Georgia’s LGBTQ leaders are calling for Gov. Brian Kemp to reject an endorsement he received from an organization that believes their sexual and gender identities are sinful.

Frontline Policy Action, a Christian lobbying group, endorsed Kemp in May as a proven supporter of its goals. The organization lists “God’s design … for joyous marriage between one man and one woman, for sexuality, and for gender” as a key lobbying issue and has encouraged its supporters to push back against Pride month.

“I do hope that Kemp demonstrates leadership and rejects their endorsement because otherwise, it sends a message that he supports discriminating and marginalizing the LGBTQ community and other vulnerable members,” State Representative Sam Park said. Park is the first openly gay man elected to Georgia’s General Assembly.

Kemp responded positively to the organization’s endorsement, saying he was honored to have its support. He also said that he has worked closely with Frontline Policy Action on past legislation. The organization boasts that it took a lead role in passing Georgia’s so-called heartbeat bill to curb abortion rights in the state. Kemp’s campaign did not respond to The Current’s request for comment. 

Roughly 4.5% of Georgia’s population identifies as LGBTQ, according to data published in 2019 by the Williams Institute at UCLA School of Law. That percentage represents more than 450,000 individuals.

Kemp, like many state Republican leaders, has nonetheless maintained a distant relationship with the LGBTQ community, according to Donovan Edward, a board member for Savannah’s First City Pride Center, an inclusive advocacy group focused on LGBTQ rights.

“I’ve never seen him make a show of support toward the LGBTQ community,” Edward said. “Absolutely not. It’s always quite the opposite, talking about the conservative values and what’s right for keeping Georgia the way it is.”

Georgia became the 49th state in the country to pass hate crimes legislation, a lag due in large part to a Republican-dominated legislature that for years did not want to legally equate anti-LGBTQ violence with racially motivated attacks. The state passed that law, with the support of Gov. Kemp, in 2020, in the wake of Ahmaud Arbery’s murder.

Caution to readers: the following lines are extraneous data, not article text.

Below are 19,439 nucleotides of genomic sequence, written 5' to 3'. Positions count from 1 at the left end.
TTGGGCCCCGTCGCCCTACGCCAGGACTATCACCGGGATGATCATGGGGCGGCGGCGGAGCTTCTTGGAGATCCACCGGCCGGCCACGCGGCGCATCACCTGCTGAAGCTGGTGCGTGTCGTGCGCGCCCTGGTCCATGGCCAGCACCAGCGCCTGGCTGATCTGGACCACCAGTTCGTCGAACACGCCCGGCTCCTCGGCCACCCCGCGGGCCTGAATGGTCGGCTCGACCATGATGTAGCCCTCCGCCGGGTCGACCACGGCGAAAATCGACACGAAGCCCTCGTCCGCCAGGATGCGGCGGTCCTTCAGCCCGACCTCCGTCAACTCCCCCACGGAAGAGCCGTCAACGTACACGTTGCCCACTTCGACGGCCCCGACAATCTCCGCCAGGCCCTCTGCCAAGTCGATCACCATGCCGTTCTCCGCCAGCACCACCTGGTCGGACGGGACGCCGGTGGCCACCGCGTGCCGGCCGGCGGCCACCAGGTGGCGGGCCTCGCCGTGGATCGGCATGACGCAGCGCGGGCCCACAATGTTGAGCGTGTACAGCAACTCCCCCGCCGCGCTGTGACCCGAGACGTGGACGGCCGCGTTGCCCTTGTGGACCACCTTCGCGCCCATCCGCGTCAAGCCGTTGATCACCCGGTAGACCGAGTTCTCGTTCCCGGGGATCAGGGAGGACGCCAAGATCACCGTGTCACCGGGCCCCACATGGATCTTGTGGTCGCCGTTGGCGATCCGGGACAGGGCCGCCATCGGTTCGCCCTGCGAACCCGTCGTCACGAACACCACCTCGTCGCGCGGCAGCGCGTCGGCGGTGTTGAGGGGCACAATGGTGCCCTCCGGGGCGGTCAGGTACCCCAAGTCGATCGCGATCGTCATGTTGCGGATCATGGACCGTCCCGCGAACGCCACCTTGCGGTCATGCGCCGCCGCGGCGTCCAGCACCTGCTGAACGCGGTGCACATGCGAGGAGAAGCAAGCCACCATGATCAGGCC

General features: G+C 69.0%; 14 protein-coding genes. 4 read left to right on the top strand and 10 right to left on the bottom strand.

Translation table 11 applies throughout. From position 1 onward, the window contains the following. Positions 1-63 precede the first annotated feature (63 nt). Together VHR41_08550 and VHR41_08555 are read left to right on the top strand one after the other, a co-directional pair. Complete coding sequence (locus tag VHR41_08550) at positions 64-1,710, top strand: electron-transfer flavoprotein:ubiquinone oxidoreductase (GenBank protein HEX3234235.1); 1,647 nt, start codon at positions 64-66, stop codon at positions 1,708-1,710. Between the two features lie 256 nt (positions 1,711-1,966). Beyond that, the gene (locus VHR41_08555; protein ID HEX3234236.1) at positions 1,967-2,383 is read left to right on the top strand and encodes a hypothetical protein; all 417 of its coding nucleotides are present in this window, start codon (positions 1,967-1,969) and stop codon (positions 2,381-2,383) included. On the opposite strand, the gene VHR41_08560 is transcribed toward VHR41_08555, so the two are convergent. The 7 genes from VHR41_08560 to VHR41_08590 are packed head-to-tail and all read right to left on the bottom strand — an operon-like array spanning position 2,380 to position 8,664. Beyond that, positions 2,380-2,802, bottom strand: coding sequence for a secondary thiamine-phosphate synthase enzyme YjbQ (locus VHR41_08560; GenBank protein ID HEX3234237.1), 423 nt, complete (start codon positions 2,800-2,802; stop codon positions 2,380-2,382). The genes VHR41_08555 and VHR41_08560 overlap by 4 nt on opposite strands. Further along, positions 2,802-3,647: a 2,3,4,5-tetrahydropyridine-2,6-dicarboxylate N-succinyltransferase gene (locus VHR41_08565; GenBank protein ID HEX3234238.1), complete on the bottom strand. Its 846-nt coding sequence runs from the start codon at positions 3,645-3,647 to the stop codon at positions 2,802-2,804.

When Kemp was running for governor in 2018, he promised to pass legislation supported by Christian evangelicals to support their traditional views on marriage, sexuality and reproduction. This spring, as he faced a tough primary and a divided state party, he made a last minute push during the legislative session to pass laws prohibiting trans students from playing sports in public schools as well as prohibiting “divisive concepts” from being taught.

Parents of LGBTQ children criticized those new laws as adding to a climate of fear and intolerance for their children.

“Rather than trying to pass public policy that helps protect our community, he’s unfortunately politicized and stigmatized our community for his political gain,” Park said.

In a message to its supporters earlier this month, Frontline Policy Action characterized the LGBTQ community as embracing evil and passing off its “warped distortion of human sexuality as “normal.”” The organization went on to detail how its supporters could reject Pride during the month of June, as first reported by The Georgia Voice. Frontline Policy Action did not return The Current’s request for comment.

“It isn’t normal. You don’t have to accept it,” the message continued. “…the LGBTQ+ Agenda is a desire to normalize sin, to impose “acceptance” of sin on others, and to “groom” a rising generation to view anyone willing to stand for truth as hateful, bigoted, and narrow-minded.”

Georgia’s new bills supported by Kemp this spring also include HB 1178, which allows parents to challenge administrators on their child’s curriculum, and SB 226, which gives principals 10 days to review a parent’s book complaint and decide whether to remove it from school shelves.

Advocates say these bills could disproportionately impact LGBTQ students. Nearly one-third of banned books in the United States deal with LGBTQ themes or have prominent LGBTQ characters, according to a banned book index created by free expression organization PEN America.

“He makes it clear that he has to protect people who are not queer from those of us who are,” said Edward, from First City Pride Center. “This is just one additional example of how Governor Kemp has directly and indirectly harmed the people he is tasked with protecting.”